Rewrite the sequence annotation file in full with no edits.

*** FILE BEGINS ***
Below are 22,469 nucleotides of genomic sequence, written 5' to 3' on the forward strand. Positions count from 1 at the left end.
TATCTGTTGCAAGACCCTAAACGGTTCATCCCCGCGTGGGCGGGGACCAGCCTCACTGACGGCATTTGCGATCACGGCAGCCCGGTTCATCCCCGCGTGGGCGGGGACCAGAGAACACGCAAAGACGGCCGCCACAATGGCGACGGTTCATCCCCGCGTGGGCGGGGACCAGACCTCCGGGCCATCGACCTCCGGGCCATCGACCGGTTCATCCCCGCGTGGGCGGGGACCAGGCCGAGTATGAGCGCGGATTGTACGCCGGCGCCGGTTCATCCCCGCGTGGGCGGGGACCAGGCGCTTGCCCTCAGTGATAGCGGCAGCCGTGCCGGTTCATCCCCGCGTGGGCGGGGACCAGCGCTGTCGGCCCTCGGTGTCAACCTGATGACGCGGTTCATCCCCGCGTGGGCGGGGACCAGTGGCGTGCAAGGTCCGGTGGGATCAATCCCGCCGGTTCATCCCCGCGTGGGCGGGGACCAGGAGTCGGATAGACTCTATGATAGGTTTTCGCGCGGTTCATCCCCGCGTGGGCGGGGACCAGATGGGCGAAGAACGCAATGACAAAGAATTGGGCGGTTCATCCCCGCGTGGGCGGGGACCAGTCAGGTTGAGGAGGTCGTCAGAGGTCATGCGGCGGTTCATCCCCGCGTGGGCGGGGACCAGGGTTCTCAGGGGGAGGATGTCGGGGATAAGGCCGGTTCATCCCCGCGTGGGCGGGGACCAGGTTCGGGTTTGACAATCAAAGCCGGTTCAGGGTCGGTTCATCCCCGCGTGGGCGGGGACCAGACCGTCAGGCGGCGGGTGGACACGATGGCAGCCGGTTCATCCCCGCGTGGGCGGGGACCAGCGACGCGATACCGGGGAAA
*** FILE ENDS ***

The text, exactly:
Below are 22,469 nucleotides of genomic sequence, written 5' to 3' on the forward strand. Positions count from 1 at the left end.
TATCTGTTGCAAGACCCTAAACGGTTCATCCCCGCGTGGGCGGGGACCAGCCTCACTGACGGCATTTGCGATCACGGCAGCCCGGTTCATCCCCGCGTGGGCGGGGACCAGAGAACACGCAAAGACGGCCGCCACAATGGCGACGGTTCATCCCCGCGTGGGCGGGGACCAGACCTCCGGGCCATCGACCTCCGGGCCATCGACCGGTTCATCCCCGCGTGGGCGGGGACCAGGCCGAGTATGAGCGCGGATTGTACGCCGGCGCCGGTTCATCCCCGCGTGGGCGGGGACCAGGCGCTTGCCCTCAGTGATAGCGGCAGCCGTGCCGGTTCATCCCCGCGTGGGCGGGGACCAGCGCTGTCGGCCCTCGGTGTCAACCTGATGACGCGGTTCATCCCCGCGTGGGCGGGGACCAGTGGCGTGCAAGGTCCGGTGGGATCAATCCCGCCGGTTCATCCCCGCGTGGGCGGGGACCAGGAGTCGGATAGACTCTATGATAGGTTTTCGCGCGGTTCATCCCCGCGTGGGCGGGGACCAGATGGGCGAAGAACGCAATGACAAAGAATTGGGCGGTTCATCCCCGCGTGGGCGGGGACCAGTCAGGTTGAGGAGGTCGTCAGAGGTCATGCGGCGGTTCATCCCCGCGTGGGCGGGGACCAGGGTTCTCAGGGGGAGGATGTCGGGGATAAGGCCGGTTCATCCCCGCGTGGGCGGGGACCAGGTTCGGGTTTGACAATCAAAGCCGGTTCAGGGTCGGTTCATCCCCGCGTGGGCGGGGACCAGACCGTCAGGCGGCGGGTGGACACGATGGCAGCCGGTTCATCCCCGCGTGGGCGGGGACCAGCGACGCGATACCGGGGAAA